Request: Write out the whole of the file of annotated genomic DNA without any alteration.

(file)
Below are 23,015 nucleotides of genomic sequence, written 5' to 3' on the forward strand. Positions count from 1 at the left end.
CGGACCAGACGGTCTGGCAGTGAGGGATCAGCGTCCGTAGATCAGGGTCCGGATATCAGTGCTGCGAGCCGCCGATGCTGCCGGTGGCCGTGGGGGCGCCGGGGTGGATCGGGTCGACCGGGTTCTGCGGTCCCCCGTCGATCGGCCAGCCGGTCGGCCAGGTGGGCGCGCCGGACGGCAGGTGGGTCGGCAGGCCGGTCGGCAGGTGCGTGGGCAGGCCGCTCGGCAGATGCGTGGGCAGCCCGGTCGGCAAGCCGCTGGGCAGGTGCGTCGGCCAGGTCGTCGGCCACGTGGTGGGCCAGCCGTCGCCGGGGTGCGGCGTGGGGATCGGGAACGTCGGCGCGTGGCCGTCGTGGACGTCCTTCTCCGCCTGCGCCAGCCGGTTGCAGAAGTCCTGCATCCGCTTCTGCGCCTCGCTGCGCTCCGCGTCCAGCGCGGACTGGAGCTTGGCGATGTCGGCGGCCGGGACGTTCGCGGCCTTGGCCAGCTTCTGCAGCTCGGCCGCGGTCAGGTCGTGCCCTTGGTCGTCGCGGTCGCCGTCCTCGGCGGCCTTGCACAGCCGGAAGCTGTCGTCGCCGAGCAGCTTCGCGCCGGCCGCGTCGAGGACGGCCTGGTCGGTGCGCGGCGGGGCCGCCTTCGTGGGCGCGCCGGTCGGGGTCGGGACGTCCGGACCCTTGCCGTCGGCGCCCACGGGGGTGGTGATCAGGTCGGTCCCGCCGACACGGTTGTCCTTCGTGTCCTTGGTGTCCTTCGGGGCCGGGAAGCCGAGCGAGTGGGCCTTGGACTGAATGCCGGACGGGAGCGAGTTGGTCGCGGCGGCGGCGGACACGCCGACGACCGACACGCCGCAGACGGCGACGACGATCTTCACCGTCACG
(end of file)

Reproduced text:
Below are 23,015 nucleotides of genomic sequence, written 5' to 3' on the forward strand. Positions count from 1 at the left end.
CGGACCAGACGGTCTGGCAGTGAGGGATCAGCGTCCGTAGATCAGGGTCCGGATATCAGTGCTGCGAGCCGCCGATGCTGCCGGTGGCCGTGGGGGCGCCGGGGTGGATCGGGTCGACCGGGTTCTGCGGTCCCCCGTCGATCGGCCAGCCGGTCGGCCAGGTGGGCGCGCCGGACGGCAGGTGGGTCGGCAGGCCGGTCGGCAGGTGCGTGGGCAGGCCGCTCGGCAGATGCGTGGGCAGCCCGGTCGGCAAGCCGCTGGGCAGGTGCGTCGGCCAGGTCGTCGGCCACGTGGTGGGCCAGCCGTCGCCGGGGTGCGGCGTGGGGATCGGGAACGTCGGCGCGTGGCCGTCGTGGACGTCCTTCTCCGCCTGCGCCAGCCGGTTGCAGAAGTCCTGCATCCGCTTCTGCGCCTCGCTGCGCTCCGCGTCCAGCGCGGACTGGAGCTTGGCGATGTCGGCGGCCGGGACGTTCGCGGCCTTGGCCAGCTTCTGCAGCTCGGCCGCGGTCAGGTCGTGCCCTTGGTCGTCGCGGTCGCCGTCCTCGGCGGCCTTGCACAGCCGGAAGCTGTCGTCGCCGAGCAGCTTCGCGCCGGCCGCGTCGAGGACGGCCTGGTCGGTGCGCGGCGGGGCCGCCTTCGTGGGCGCGCCGGTCGGGGTCGGGACGTCCGGACCCTTGCCGTCGGCGCCCACGGGGGTGGTGATCAGGTCGGTCCCGCCGACACGGTTGTCCTTCGTGTCCTTGGTGTCCTTCGGGGCCGGGAAGCCGAGCGAGTGGGCCTTGGACTGAATGCCGGACGGGAGCGAGTTGGTCGCGGCGGCGGCGGACACGCCGACGACCGACACGCCGCAGACGGCGACGACGATCTTCACCGTCACG